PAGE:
Yesterday I spent a lot of time talking with The Teen about the events that happened in Charlottesville. We listened to a lot of NPR and talked about what we heard. We talked about what we didn’t hear in our church (in the sermon, although the situation was mentioned, our pastor did not explicitly come […]

Sunday Reflections: Talking with Teens about Charlottesville

Yesterday I spent a lot of time talking with The Teen about the events that happened in Charlottesville. We listened to a lot of NPR and talked about what we heard. We talked about what we didn’t hear in our church (in the sermon, although the situation was mentioned, our pastor did not explicitly come […]

A Grief Moderated: Middle Grade Fiction for Young Readers Dealing with Loss – Guest Post by Kerry Sutherland

Most tweens and young teens have experienced death, perhaps of a distant, elderly relative or of a beloved pet. What about those who have lost a parent, sibling, or close friend? When a teacher, guidance counselor, or concerned adult approaches us for recommendations for middle grade fiction that will support the management of the complicated […]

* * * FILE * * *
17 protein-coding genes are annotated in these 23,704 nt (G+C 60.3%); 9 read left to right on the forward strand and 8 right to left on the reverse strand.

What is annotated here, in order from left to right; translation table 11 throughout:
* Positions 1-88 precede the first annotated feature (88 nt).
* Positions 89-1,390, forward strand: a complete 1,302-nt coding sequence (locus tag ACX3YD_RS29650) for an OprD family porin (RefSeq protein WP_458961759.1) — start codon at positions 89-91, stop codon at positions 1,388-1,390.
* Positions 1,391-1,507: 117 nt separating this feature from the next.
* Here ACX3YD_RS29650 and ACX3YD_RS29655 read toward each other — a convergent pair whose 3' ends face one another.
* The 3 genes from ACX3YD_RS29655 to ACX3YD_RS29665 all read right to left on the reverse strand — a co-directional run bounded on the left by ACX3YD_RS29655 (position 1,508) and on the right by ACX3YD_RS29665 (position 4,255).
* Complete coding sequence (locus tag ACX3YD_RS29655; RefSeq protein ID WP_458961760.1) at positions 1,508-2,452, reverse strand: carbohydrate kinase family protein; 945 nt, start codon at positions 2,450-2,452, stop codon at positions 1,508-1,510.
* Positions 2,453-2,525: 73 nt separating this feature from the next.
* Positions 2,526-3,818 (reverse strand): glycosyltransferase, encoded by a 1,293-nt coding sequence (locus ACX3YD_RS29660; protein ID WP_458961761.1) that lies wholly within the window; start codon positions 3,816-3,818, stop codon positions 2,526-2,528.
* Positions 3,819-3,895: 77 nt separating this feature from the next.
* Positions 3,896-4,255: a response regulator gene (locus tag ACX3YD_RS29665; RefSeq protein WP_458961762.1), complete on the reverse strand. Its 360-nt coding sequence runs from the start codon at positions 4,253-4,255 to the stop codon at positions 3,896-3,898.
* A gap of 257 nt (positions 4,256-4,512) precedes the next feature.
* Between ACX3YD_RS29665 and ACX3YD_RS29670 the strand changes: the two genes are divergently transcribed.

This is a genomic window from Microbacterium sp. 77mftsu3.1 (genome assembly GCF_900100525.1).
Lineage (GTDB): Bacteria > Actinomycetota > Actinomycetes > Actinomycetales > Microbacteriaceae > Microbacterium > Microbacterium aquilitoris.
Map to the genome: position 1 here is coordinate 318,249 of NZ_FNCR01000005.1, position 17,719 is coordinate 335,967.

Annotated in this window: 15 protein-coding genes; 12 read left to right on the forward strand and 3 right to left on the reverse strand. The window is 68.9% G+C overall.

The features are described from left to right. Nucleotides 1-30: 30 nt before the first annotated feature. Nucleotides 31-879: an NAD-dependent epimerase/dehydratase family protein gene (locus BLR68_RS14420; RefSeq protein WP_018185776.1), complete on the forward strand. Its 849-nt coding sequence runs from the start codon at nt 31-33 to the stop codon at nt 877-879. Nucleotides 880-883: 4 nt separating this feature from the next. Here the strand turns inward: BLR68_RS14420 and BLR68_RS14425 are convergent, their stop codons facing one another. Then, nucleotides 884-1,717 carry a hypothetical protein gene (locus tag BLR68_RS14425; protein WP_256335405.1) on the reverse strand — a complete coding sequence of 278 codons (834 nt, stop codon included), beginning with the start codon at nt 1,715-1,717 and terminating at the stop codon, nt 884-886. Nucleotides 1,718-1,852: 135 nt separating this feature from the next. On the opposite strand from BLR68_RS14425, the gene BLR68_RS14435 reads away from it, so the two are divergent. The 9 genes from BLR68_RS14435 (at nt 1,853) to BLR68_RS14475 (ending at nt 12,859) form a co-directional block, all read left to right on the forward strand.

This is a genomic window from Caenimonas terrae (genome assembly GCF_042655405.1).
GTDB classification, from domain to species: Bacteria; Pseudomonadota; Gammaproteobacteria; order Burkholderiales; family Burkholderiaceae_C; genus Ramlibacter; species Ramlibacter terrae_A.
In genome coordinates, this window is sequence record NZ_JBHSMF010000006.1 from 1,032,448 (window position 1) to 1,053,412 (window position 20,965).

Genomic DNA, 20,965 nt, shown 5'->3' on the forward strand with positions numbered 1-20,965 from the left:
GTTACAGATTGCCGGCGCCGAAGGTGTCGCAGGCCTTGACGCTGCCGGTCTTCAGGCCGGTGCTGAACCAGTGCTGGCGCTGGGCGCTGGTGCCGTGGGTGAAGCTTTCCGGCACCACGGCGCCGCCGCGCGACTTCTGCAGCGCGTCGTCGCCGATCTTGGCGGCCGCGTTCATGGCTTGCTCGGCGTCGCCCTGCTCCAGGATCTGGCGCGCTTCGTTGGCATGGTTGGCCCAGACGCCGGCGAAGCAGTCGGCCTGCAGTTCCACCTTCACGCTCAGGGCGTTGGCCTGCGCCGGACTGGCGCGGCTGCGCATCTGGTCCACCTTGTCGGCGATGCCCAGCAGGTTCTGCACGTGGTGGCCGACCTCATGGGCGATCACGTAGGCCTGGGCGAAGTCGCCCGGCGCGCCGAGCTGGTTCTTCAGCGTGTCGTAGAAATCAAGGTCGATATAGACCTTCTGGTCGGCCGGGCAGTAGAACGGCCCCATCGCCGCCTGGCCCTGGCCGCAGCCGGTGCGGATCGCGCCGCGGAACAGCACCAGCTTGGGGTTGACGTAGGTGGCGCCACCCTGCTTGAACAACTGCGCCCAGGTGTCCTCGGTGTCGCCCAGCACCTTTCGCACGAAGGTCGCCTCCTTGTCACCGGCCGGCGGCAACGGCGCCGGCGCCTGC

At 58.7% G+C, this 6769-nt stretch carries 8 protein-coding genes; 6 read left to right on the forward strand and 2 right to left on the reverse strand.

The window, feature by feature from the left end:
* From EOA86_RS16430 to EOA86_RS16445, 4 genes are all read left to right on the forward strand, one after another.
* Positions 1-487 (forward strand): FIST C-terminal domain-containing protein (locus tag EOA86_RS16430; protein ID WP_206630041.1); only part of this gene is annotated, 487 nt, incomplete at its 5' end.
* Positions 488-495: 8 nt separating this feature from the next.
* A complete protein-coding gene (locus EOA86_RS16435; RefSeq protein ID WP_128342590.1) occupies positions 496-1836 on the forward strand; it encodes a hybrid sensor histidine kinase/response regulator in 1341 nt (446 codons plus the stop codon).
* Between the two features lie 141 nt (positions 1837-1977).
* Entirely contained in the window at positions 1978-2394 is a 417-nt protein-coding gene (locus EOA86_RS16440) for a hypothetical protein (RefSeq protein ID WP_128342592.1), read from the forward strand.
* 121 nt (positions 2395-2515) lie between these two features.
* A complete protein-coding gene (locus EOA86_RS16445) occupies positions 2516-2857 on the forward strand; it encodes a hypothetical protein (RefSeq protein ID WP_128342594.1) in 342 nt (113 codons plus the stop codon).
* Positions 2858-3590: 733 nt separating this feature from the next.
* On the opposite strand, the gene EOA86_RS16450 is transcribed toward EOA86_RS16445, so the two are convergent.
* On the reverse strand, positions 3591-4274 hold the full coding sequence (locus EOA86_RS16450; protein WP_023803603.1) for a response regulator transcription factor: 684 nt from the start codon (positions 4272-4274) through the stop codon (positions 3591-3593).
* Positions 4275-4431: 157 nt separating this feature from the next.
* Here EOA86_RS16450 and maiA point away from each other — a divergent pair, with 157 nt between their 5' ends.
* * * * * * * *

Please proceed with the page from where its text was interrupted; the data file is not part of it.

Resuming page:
Book Trailer Premiere: Frida Kahlo and Her Animalitos by Monica Brown, ill. John Parra

Every generation gets the Frida Kahlo picture book biography it deserves.  Now at some point here I’m going to write an article about why some female figures get picture books biographies while others do not, and what trends in the greater pop culture landscape control these choices.  Happily, I am of the opinion that the […]

Hugo Cabret: My Technology North Star

You know what I like about Hugo Cabret? Guy is always on the cutting edge of technology. Whether it’s vintage automatons (see above) or the latest apps, he inspires me to try new things. I mean, he introduced me to Snapchat. He taught me how to use FaceApp. Sometimes I’ll just ask to see his […]